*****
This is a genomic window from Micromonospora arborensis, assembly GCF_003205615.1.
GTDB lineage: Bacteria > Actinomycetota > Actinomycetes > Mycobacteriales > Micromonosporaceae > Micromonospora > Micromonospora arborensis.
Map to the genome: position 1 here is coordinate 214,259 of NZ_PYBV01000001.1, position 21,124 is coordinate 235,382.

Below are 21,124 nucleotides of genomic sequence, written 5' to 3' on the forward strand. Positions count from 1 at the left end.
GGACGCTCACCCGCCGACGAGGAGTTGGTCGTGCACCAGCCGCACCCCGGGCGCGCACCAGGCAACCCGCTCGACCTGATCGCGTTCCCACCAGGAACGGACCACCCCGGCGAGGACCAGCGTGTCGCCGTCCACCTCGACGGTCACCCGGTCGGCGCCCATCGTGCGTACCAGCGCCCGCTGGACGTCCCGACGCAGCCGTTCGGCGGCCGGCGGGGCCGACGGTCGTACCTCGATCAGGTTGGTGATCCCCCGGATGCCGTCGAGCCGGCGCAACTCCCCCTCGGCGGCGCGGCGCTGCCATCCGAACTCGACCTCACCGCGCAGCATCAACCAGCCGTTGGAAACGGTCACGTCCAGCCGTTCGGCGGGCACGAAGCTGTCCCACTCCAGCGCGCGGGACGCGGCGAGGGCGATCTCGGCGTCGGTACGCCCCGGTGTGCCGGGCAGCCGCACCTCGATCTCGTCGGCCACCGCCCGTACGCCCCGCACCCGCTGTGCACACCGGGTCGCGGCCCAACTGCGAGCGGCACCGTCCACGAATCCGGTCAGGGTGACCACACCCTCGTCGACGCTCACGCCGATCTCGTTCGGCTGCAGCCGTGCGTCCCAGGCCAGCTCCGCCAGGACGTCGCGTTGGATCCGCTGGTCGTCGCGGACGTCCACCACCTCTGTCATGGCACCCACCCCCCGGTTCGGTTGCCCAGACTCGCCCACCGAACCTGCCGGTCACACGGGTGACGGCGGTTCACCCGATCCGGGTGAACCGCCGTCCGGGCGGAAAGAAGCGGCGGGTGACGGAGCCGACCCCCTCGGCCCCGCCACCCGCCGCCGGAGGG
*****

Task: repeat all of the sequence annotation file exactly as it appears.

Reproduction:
This is a genomic window from Micromonospora arborensis, assembly GCF_003205615.1.
GTDB lineage: Bacteria > Actinomycetota > Actinomycetes > Mycobacteriales > Micromonosporaceae > Micromonospora > Micromonospora arborensis.
Map to the genome: position 1 here is coordinate 214,259 of NZ_PYBV01000001.1, position 21,124 is coordinate 235,382.

Below are 21,124 nucleotides of genomic sequence, written 5' to 3' on the forward strand. Positions count from 1 at the left end.
GGACGCTCACCCGCCGACGAGGAGTTGGTCGTGCACCAGCCGCACCCCGGGCGCGCACCAGGCAACCCGCTCGACCTGATCGCGTTCCCACCAGGAACGGACCACCCCGGCGAGGACCAGCGTGTCGCCGTCCACCTCGACGGTCACCCGGTCGGCGCCCATCGTGCGTACCAGCGCCCGCTGGACGTCCCGACGCAGCCGTTCGGCGGCCGGCGGGGCCGACGGTCGTACCTCGATCAGGTTGGTGATCCCCCGGATGCCGTCGAGCCGGCGCAACTCCCCCTCGGCGGCGCGGCGCTGCCATCCGAACTCGACCTCACCGCGCAGCATCAACCAGCCGTTGGAAACGGTCACGTCCAGCCGTTCGGCGGGCACGAAGCTGTCCCACTCCAGCGCGCGGGACGCGGCGAGGGCGATCTCGGCGTCGGTACGCCCCGGTGTGCCGGGCAGCCGCACCTCGATCTCGTCGGCCACCGCCCGTACGCCCCGCACCCGCTGTGCACACCGGGTCGCGGCCCAACTGCGAGCGGCACCGTCCACGAATCCGGTCAGGGTGACCACACCCTCGTCGACGCTCACGCCGATCTCGTTCGGCTGCAGCCGTGCGTCCCAGGCCAGCTCCGCCAGGACGTCGCGTTGGATCCGCTGGTCGTCGCGGACGTCCACCACCTCTGTCATGGCACCCACCCCCCGGTTCGGTTGCCCAGACTCGCCCACCGAACCTGCCGGTCACACGGGTGACGGCGGTTCACCCGATCCGGGTGAACCGCCGTCCGGGCGGAAAGAAGCGGCGGGTGACGGAGCCGACCCCCTCGGCCCCGCCACCCGCCGCCGGAGGG